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Teenagers from Swaziland snag $50,000 prize for hydroponic system

Teenagers from Swaziland snag $50,000 prize for hydroponic system

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How many teenagers have $50,000 just laying around? Well, now these two students from Swaziland do (or maybe $25,000 each, which is still a lot of mo...

How many teenagers have $50,000 just laying around? Well, now these two students from Swaziland do (or maybe $25,000 each, which is still a lot of money). It's well deserved though, the two students won the money in Scientific American's first ever Science in Action contest at the Google Science Fair for developing a hydroponics system to help local farmers.

Sakhiwe Shongwe and Bonkhe Mahlalela - both 14 years old - developed a looked into growing lots and lots of crops and veggies with limited space and no soil. Their project is summarized in this video below:

They call their system a Unique Simplified Hydroponics Method (USHM) - like true scientists they're starting with the acronyms early. It uses compost from the local area as soil held in waste cartons, and waste nutrients from chicken manure as fertilizer. To test their system compared with a conventional subsistence farm, they grew baby marrows and lettuce.

The results favored their USHM system by a lot. There was a 152 percent increase in the population of plants per unit of land, and that the average growth rate increased 350 percent.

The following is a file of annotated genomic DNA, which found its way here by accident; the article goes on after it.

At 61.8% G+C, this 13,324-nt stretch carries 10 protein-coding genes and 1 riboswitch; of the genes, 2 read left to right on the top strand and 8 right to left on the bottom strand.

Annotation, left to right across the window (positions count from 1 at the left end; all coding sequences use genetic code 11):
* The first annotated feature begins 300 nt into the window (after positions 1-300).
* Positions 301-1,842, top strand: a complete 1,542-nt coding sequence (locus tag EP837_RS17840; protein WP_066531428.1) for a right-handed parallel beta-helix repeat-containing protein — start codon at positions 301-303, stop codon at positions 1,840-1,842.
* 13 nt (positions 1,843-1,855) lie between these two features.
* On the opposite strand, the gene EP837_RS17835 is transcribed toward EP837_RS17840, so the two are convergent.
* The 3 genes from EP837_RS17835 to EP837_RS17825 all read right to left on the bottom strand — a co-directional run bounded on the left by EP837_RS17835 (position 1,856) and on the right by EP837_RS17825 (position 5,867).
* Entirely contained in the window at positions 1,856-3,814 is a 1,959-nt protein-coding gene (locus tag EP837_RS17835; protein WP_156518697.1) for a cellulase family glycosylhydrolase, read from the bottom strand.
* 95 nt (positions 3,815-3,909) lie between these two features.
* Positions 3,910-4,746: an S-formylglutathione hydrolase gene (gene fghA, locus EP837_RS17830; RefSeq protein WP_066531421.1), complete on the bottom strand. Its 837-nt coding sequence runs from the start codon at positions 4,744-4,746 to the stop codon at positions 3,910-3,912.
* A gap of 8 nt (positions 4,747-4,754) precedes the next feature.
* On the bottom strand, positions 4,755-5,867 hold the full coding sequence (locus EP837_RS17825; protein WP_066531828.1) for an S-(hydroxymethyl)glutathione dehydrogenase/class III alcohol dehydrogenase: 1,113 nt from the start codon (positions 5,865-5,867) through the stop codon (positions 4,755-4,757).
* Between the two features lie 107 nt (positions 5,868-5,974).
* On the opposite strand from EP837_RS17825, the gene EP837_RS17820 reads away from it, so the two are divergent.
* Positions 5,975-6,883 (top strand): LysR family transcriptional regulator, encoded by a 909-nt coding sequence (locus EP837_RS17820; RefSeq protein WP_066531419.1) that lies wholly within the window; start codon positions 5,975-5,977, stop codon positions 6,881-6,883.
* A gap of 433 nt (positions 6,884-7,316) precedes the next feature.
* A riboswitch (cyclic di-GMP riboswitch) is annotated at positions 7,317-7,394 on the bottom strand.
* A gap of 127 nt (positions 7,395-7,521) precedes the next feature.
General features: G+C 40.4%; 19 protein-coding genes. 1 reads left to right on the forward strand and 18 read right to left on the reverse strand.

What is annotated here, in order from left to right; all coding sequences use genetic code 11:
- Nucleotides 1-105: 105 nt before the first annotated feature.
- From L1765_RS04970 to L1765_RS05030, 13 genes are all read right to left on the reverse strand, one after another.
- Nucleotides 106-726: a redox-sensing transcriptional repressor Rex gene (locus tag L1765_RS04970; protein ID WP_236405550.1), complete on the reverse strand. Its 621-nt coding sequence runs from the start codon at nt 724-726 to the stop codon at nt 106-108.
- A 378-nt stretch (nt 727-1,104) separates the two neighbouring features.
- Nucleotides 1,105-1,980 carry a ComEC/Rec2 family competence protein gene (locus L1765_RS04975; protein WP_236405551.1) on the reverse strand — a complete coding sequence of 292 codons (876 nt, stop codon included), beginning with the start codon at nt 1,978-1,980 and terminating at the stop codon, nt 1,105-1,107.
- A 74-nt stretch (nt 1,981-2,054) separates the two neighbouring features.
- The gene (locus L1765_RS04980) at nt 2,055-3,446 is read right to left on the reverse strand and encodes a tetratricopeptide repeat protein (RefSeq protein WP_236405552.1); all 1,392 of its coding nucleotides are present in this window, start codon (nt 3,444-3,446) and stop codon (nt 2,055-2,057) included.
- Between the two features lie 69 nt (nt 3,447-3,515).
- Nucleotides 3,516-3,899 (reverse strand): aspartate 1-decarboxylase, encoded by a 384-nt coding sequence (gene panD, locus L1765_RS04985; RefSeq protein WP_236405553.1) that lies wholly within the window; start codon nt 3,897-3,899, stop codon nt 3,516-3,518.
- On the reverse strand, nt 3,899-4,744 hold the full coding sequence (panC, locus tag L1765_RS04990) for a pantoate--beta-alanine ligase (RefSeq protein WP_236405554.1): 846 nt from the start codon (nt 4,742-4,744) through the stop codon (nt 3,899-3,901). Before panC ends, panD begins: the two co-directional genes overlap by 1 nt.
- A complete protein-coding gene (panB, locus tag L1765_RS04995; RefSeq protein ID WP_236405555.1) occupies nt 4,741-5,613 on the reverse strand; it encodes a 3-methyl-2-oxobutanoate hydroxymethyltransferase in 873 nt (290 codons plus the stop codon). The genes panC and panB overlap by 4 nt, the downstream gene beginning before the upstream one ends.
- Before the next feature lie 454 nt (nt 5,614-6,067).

Shongwe and Mahlelela know first hand about crop needs. About 80 percent of the vegetables consumed in their home country aren't grown there - they're imported from South Africa. Over half the population relies on help to get enough food. On their website they explain that Mahlalela's family lives in a rural region of Swaziland. "Like most Swazi subsistence farmers, his family does not produce enough yields each year for feeding themselves until the next harvest," they write.

Scientific American's Budding Scientist blog spoke with the two winners (they spoke with them before they knew they won the award). Shongwe explained why they wanted to develop something for their local community:

I believe that Swaziland neither needs the tons of food aid coming from western and eastern countries, nor complex strategies which the country cannot afford to solve low food productivity. Educating subsistence farmers is the key, and our experimental project has proven to be one of the best approaches. If we can empower Swazi subsistence farmers with such knowledge of simplified hydroponics, producing organic crops, one challenge, i.e. food shortage in the country, could be significantly reduced. Apart from each family having enough food, surplus crops could be sold to local markets reducing the high food price which are mainly a result of transportation cost of vegetables from South Africa.

There are all sorts of difficulties to growing food in Africa. Who knows whether the USHM will be able to solve those problems. But for a kids science fair project, Shongwe and Mahlelela certainly impressed the Scientific American judges. And now the two have a chance to travel to Google's headquarters in California, and be a part of a year long mentorship program.

Via: Scientific American

Image: Ryan Somma / Wikimedia Commons

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Rose Eveleth

Contributing Editor

Contributing Editor Rose Eveleth is a freelance writer, producer and designer based in Brooklyn, New York. Her work has appeared in Scientific American, OnEarth, Discover, New York Times, Story Collider and Radiolab. She holds degrees from the University of California, San Diego and New York University. Follow her on Twitter. Disclosure